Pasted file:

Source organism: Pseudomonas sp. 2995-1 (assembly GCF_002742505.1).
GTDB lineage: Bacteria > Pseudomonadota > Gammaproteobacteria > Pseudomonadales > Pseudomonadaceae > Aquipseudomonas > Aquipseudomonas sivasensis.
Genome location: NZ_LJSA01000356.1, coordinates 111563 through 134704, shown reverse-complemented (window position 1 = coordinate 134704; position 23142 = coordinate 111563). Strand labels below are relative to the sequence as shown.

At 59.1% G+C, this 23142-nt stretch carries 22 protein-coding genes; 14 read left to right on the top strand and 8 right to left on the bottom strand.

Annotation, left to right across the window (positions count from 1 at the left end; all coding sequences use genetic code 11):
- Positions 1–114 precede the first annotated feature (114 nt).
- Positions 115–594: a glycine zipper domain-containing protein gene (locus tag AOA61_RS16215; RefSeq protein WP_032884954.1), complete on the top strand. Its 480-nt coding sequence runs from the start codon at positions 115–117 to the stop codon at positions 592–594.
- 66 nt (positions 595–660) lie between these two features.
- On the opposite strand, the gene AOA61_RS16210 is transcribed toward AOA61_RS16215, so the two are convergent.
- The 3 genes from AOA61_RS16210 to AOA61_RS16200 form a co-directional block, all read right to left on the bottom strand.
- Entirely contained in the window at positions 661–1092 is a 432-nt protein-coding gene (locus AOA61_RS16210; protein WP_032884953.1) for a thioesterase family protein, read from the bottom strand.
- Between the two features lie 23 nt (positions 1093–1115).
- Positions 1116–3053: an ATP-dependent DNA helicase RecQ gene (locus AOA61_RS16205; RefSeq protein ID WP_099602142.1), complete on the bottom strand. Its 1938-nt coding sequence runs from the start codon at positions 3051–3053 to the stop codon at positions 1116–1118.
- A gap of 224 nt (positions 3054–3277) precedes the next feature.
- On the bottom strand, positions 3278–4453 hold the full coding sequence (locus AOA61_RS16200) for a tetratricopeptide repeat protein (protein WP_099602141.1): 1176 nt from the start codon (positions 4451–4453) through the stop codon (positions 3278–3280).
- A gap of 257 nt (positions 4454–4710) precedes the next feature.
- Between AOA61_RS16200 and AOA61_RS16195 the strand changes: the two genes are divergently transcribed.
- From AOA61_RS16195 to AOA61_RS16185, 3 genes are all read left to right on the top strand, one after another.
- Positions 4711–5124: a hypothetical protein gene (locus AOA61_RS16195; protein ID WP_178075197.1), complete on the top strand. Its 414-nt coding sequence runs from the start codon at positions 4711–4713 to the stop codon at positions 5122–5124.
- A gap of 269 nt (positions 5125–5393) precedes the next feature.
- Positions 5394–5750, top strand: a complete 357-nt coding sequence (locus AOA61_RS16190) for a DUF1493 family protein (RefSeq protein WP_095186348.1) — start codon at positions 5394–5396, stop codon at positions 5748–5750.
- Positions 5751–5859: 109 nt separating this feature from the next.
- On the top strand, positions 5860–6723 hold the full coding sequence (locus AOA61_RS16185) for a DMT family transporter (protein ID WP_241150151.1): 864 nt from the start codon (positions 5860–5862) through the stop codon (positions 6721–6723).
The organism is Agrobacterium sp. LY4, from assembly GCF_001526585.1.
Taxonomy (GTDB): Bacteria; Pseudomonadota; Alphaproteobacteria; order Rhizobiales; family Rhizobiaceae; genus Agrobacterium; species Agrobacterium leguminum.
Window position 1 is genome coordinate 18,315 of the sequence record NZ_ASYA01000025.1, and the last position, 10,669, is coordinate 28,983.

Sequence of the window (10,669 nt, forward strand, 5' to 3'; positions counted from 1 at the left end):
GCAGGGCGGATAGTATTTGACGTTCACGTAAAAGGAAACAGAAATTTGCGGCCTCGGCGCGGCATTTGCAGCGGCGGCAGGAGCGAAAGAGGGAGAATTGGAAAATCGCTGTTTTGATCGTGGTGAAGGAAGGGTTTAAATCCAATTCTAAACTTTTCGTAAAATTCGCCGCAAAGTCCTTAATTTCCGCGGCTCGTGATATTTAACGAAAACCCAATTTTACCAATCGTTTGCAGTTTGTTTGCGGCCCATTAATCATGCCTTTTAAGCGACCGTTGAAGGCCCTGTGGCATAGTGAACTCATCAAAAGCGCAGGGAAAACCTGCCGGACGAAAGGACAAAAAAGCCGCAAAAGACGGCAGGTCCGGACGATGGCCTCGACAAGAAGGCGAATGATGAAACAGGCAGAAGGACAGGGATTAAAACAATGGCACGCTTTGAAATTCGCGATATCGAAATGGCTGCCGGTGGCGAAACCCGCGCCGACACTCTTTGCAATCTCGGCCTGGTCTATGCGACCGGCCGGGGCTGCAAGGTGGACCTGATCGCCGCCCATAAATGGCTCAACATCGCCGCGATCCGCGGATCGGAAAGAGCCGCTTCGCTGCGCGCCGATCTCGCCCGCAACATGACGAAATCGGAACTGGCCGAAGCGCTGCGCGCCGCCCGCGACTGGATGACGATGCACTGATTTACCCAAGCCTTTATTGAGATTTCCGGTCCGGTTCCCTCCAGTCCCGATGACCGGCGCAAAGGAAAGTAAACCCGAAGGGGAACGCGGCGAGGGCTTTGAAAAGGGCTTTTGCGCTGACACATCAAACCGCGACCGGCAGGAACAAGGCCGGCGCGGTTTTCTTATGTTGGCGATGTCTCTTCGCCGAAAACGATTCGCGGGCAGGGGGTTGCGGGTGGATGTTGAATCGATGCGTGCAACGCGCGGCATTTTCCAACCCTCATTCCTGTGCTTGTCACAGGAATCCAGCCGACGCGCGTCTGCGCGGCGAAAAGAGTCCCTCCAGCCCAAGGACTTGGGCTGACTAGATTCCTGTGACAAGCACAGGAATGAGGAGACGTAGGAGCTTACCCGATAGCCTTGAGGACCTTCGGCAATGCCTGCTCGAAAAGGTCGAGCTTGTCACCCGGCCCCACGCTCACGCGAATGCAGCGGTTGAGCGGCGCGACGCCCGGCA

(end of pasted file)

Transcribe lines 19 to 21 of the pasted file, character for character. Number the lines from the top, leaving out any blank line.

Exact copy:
- Positions 4711–5124: a hypothetical protein gene (locus AOA61_RS16195; protein ID WP_178075197.1), complete on the top strand. Its 414-nt coding sequence runs from the start codon at positions 4711–4713 to the stop codon at positions 5122–5124.
- A gap of 269 nt (positions 5125–5393) precedes the next feature.
- Positions 5394–5750, top strand: a complete 357-nt coding sequence (locus AOA61_RS16190) for a DUF1493 family protein (RefSeq protein WP_095186348.1) — start codon at positions 5394–5396, stop codon at positions 5748–5750.